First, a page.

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Temporal characterization of fundamental plasma parameters in pulsed liquid electrode plasma (LEP) optical emission spectrometry

  • Author(s): Zhu, Y;
  • Russo, RE;
  • Chan, GCY
  • et al.
Abstract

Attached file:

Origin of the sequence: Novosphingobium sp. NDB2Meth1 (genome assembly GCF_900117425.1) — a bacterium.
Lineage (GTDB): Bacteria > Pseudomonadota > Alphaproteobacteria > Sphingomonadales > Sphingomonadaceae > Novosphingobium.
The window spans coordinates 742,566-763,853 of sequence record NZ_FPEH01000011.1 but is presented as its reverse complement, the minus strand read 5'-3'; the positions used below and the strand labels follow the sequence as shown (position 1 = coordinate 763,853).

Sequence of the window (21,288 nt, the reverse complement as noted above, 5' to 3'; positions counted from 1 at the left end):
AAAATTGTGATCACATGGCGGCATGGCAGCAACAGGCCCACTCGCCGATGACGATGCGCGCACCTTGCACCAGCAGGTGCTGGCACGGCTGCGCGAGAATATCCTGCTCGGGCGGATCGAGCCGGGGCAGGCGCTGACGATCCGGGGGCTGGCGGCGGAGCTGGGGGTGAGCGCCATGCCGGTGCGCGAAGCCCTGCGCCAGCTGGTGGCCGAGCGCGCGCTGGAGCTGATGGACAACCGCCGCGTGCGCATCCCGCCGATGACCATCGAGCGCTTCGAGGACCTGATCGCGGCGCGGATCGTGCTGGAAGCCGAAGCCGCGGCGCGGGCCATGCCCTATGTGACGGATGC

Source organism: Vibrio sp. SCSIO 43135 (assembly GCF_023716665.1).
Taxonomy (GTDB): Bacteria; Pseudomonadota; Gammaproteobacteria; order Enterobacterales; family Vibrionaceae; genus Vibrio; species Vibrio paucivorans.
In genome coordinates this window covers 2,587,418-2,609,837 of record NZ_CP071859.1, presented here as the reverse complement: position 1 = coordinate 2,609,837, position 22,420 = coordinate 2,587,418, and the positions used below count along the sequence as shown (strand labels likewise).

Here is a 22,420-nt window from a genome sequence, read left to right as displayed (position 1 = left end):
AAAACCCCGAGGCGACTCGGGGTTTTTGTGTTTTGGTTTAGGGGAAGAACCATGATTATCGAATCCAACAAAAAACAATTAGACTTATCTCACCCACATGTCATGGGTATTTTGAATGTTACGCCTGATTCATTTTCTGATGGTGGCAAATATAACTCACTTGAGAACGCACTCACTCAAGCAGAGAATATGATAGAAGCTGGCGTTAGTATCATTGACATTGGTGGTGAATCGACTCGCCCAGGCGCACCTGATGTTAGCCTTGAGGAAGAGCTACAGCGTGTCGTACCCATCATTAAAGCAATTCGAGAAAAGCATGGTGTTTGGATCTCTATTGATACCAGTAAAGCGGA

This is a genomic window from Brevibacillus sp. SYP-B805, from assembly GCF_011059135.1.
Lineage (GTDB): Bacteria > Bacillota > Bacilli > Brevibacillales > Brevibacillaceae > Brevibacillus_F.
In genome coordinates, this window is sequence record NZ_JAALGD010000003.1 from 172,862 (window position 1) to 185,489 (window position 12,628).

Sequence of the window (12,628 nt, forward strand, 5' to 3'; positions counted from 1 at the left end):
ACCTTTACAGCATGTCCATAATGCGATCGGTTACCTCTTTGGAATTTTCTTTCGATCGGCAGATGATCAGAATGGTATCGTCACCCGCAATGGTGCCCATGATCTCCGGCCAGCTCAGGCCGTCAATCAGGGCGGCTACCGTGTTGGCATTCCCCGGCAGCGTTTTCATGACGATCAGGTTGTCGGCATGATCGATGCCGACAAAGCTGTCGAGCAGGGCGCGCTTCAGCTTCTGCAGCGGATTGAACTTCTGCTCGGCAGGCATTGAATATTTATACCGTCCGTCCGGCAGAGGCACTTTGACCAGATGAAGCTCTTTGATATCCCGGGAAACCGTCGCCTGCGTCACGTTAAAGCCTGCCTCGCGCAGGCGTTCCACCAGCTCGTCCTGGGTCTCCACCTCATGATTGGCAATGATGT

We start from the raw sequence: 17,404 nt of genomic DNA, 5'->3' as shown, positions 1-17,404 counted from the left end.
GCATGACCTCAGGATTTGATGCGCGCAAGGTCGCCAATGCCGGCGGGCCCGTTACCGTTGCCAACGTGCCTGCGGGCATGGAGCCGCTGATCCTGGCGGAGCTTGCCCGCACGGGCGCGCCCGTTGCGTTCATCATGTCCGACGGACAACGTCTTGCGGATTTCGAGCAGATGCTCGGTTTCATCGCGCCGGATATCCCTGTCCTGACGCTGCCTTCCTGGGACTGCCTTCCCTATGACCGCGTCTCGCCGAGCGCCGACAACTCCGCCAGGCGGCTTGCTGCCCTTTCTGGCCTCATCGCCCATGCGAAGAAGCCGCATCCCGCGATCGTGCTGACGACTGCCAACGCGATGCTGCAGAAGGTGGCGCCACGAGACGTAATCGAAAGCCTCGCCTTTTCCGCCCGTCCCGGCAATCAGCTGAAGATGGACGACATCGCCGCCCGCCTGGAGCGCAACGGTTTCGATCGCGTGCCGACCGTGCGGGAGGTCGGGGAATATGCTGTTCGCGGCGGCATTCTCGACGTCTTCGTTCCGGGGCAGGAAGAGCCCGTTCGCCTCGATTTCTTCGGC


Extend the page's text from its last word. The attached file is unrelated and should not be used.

The fundamental characteristics of liquid electrode plasma (LEP), a pulsed plasma source for optical emission spectrometry, were investigated. Two distinct phases were observed during the process of pulsed plasma generation, namely bubble generation and active plasma discharge. The ionization efficiency of the LEP, with Mg as a representative analyte, was gauged from the ratio of Mg II 279.553 nm to Mg I 285.213 nm emission and was found to increase from about 5% to 20% in a close-to-linear fashion with the discharge voltage from 800 V to 1200 V. The Mg II/Mg I ratio of the LEP was 2.5 to 3 orders of magnitude less than that typically offered by an inductively coupled plasma (ICP) but was comparable to other solution-based glow discharges. It was found that an off-time interval of more than 150 ms between successive discharge pulses was required to obtain a stable pulse-to-pulse discharge current. Temporally resolved emissions of Mg II 279.6 nm, Mg I 285.2 nm, Fe I 373.5 nm, OH band head at 306 nm, and Hα line at 656.3 nm showed that the background species (OH band and Hα line) reached their maximum emission intensities at around 0.5 ms to 0.7 ms with respect to the onset of the discharge pulse whereas the maximum emissions were observed between 0.7 ms to 0.9 ms for analyte species (Mg and Fe lines). The electron density observed in the present work was in the range from 5.7 × 1015 cm−3 to 8.2 × 1015 cm−3, which was similar to those found in an analytical ICP. The temporal averaged OH rotational temperature was 3300 K, which was comparable to the values of an analytical ICP and solution-based glow discharges. By contrast, the temporally averaged Fe I excitation temperature was around 8900 K, which was even higher than that of an analytical ICP and roughly triple the values obtained by techniques based on glow discharge of liquid samples.

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